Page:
If you want to determine the residual value of your leased vehicle, you'll want to find the original value and subtract it from the depreciated value. The way to do this is to either check your lease paperwork for the initial value or find it using GoodCar VIN Decoder, then check the current value of the car. You can also hop over to GoodCar and use the Residual Value Calculator to find out the current value of your vehicle.
You may also have to take the manufacturer suggested retail price, or MSRP, and apply the residual value percentage rate set by your leasing company. Most of the time the dealership or finance company you have the lease with will calculate this number for you.
Dealerships set residual values and unlike lease terms, aren't up for negotiation. Once the residual value is calculated many dealerships will offer you the opportunity to buy the car for that amount; if not, you can return the car and start a new lease for a different vehicle. Most dealerships use the same data that GoodCar has access to, therefore you can get an insider's view of the details before working with the dealership.
Residual Value Frequently Asked Questions
Is Residual Value Calculated from MSRP or Sale Price?
Residual value is usually calculated as a percentage of the cars original manufacturer's suggested retail price; this means that even if you get a lower price for your lease during term negotiations, that original MSRP still factors in when calculating the final residual value.
How is the Residual Value Calculated?
The easiest way to calculate residual value is to either combine the residual value rate and MSRP of your leased car, or subtract the initial value from the depreciated value. Most of the time your dealership will calculate this number for you, and since it isn't negotiable, you don't need to concern yourself too much with finding the exact amount of your own. But if you are curious, you can use GoodCar's residual value calculator to figure it out on your own.
What if My Car is Worth More Than the Residual Value?
If the vehicle market is hot, it's possible your vehicle will increase in value throughout the course of your lease. In this case, you can use the positive market conditions to help you negotiate better end of lease terms. This can mean a reduction of fees related to mileage, maintenance, wear-and-tear, or any other components of your original agreement.
Is Residual Value the Same as Payoff?
While the residual value and the payoff amount are similar, they are not the exact same. The payoff is a number set by the dealer or lease company that gives you the ability to buy the car before your lease has expired. You can calculate your payoff amount by taking the residual value listed in your agreement and adding the amount of money you would still owe for the remainder of your lease.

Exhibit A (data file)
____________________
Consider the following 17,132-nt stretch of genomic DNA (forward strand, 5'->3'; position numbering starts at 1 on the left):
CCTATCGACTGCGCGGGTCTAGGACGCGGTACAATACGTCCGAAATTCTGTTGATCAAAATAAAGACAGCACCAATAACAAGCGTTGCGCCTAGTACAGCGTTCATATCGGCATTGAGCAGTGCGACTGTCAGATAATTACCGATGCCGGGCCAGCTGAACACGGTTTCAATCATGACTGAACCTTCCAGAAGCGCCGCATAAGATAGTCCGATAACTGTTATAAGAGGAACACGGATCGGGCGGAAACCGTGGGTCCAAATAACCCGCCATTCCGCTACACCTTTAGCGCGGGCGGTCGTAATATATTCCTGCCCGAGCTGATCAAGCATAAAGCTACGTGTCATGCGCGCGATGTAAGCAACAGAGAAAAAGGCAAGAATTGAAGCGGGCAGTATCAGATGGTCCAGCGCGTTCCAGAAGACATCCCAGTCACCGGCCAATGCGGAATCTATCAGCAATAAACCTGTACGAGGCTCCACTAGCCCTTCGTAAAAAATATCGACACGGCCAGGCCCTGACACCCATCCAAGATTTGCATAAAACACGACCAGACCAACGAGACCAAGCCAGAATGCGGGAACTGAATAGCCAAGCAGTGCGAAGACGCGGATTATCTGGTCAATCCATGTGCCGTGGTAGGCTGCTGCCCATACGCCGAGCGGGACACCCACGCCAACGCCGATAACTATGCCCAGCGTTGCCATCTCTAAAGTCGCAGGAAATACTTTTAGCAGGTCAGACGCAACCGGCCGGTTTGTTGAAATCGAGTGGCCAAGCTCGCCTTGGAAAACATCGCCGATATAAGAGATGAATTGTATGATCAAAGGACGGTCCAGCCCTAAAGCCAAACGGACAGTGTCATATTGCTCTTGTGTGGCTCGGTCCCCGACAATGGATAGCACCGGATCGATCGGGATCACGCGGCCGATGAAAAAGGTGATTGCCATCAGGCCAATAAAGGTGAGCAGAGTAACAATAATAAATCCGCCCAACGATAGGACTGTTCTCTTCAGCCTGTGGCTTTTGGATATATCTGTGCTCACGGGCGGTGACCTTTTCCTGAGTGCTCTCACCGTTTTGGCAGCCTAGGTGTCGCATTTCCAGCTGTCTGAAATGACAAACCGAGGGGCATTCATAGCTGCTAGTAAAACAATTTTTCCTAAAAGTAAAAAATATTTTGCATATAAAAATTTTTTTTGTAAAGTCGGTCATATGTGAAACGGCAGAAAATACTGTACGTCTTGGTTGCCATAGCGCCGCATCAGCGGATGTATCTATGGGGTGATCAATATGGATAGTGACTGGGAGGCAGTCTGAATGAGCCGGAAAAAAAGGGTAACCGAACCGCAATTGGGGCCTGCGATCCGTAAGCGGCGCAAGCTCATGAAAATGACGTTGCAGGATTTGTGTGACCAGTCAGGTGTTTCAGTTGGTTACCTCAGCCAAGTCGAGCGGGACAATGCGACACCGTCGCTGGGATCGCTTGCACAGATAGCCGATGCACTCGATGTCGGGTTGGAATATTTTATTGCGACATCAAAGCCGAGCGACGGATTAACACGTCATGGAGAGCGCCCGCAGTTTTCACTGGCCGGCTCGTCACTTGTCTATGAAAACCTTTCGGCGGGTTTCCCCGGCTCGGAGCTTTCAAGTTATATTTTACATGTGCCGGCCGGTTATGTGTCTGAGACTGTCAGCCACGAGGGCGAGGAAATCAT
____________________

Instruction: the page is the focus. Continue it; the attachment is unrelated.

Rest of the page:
Can You Negotiate the Residual Value of a Car Lease?
Unfortunately, the residual value of your leased car is rarely up for negotiation. This means that the buyout price offered by your dealership is their bottom line for selling you the car after your lease is up. Residual values are often defined at the beginning of a lease during the establishment of terms; if you don't believe the price is fair, don't sign the paperwork and search elsewhere for a vehicle.
What Is a Good Residual Value?
A good residual value is defined by how low your residual value rate is. If you can get a rate below 65%, that would be considered above-average; below 500% would be an excellent deal. The lower your rate is, the higher your residual value will be at the end of your lease.
What is the Residual Value on a Car Lease?
The residual value on a car lease is the estimated resale value the vehicle will have once lease terms have expired. Elevated vehicle market conditions, what terms have been negotiated, and the condition of the vehicle are all factors in determining what the value will be.
Where Can I Get More Information About My Leased Vehicle?
Whether you are currently leasing, considering getting a new lease, or trying to buy a car after the terms of your agreement has expired, you need to make sure you research your vehicle. Vehicle history reports are a great way to learn all the essential information about your car; with a high-quality vehicle history report, you can have all the data you need to negotiate better lease terms and determine the correct residual value of your car.
Vehicle history reports can give you important details like:
- Title Records
- Junk/Salvage Records
- Insurer "Total Loss" Records
- Sales History
- Problem Checks
- Auto Specs
- Location History
- NHTSA Crash Test Ratings
- NHTSA Recalls
- Awards and Accolades
- Manufacturer Information